1982: Khosrow Khan Qashqai 1987: Eshan Nayeck, the last executed in Mauritius

1569: Vladimir of Staritsa, royal cousin

October 9th, 2012 Headsman

On this date in 1569, Vladimir of Staritsa was forced by Ivan the Terrible’s goons to drink poison.

Vladimir was Ivan’s (barely) younger cousin, both of them grandsons of Russia’s state-building Ivan the Great.

Ivan the Terrible, of course, was the heir to the throne, an inheritance he received at the tender age of three when his father died unexpectedly — leading to Ivan’s famously miserable childhood of being kicked around by the boyars.

The dreadful relationship thereby fostered between throne and nobles came to a crossroads in 1553, when Ivan the Terrible appeared to be on his deathbed. The fading tsar tried to get those boyars to swear loyalty to Ivan’s infant son. Most of the boyars openly preferred the adult Vladimir of Staritsa.

This dramatic encounter is a pivotal episode in Sergei Eisenstein’s classic film Ivan the Terrible.

Instead of dying, Ivan surprisingly recovered. Awkward!

Vladimir actually survived this episode, and he himself may not even have been actively trying to claim the throne: the boyars hated Ivan plenty without his seditious assistance.

And for a while it look like any ill feelings were water under the bridge. Vladimir swore loyalty to Ivan upon the latter’s recovery, fought military campaigns alongside Ivan, and was even depended upon by Ivan as a guarantor of peace among Ivan’s own several potentially rivalrous sons.*

But that was the 1550s.

As the 1560s unfolded, Ivan grew increasingly mistrustful of his boyars’ loyalty.** According to this volume, an elevation of Vladimir to the throne was the object of at least one plot during those years. As Ivan’s only male cousin, he was a natural successor should Ivan be deposed, and therefore a natural focal point for Ivan’s enemies.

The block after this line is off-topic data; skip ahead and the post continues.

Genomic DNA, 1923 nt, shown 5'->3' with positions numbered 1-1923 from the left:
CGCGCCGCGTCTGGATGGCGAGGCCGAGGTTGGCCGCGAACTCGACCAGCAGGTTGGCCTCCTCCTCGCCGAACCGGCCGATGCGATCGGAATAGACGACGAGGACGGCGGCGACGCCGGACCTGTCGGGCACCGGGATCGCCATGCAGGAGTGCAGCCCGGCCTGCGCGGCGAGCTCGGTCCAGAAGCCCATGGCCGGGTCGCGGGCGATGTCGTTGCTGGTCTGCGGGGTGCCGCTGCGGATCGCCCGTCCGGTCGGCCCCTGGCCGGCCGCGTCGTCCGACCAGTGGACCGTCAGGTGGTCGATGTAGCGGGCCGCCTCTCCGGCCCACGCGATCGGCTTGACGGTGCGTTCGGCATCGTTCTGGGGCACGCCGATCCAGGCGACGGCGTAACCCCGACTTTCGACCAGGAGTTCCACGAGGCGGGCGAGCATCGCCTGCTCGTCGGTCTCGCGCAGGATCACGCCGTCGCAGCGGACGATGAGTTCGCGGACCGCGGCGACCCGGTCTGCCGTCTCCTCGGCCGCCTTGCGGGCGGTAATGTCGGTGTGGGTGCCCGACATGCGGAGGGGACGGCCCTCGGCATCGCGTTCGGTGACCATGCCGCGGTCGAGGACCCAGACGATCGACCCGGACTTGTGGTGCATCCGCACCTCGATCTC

When Ivan eventually gave rein to his paranoia and unleashed the bloody purges of the oprichnina, Vladimir inevitably succumbed to it. Ivan decreed his death and forced him to administer the sentence by his own hand with a draught of poison, even going so far as to extirpate Vladimir’s wife and children, too.†

In a twist of the cruel irony Russian history is so susceptible to, Ivan the Terrible’s homicidal suspicion of his relations helped to doom Ivan’s own Rurik dynasty: after Ivan accidentally killed his own son and heir in a fit of pique, the succession which might have found a backup option in Vladimir and his offspring instead utterly collapsed — plunging Russia into the “Time of Troubles” out of which one of those former boyar families, the Romanovs, emerged with the throne after all.

* See Sergei Bogatyrev, “Reinventing the Russian Monarchy in the 1550s: Ivan the Terrible, the Dynasty, and the Church”, The Slavonic and East European Review, Apr. 2007. (pdf here)

** Ivan’s nasty turn after 1560 might trace to the untimely death of his wife Anastasia Romanovna, whom Ivan suspected might have been poisoned by those hated boyars.

† One daughter Maria Vladimirovna of Staritsa, survived.

On this day..

Entry Filed under: 16th Century,Capital Punishment,Death Penalty,Execution,History,No Formal Charge,Nobility,Poison,Power,Russia,Summary Executions

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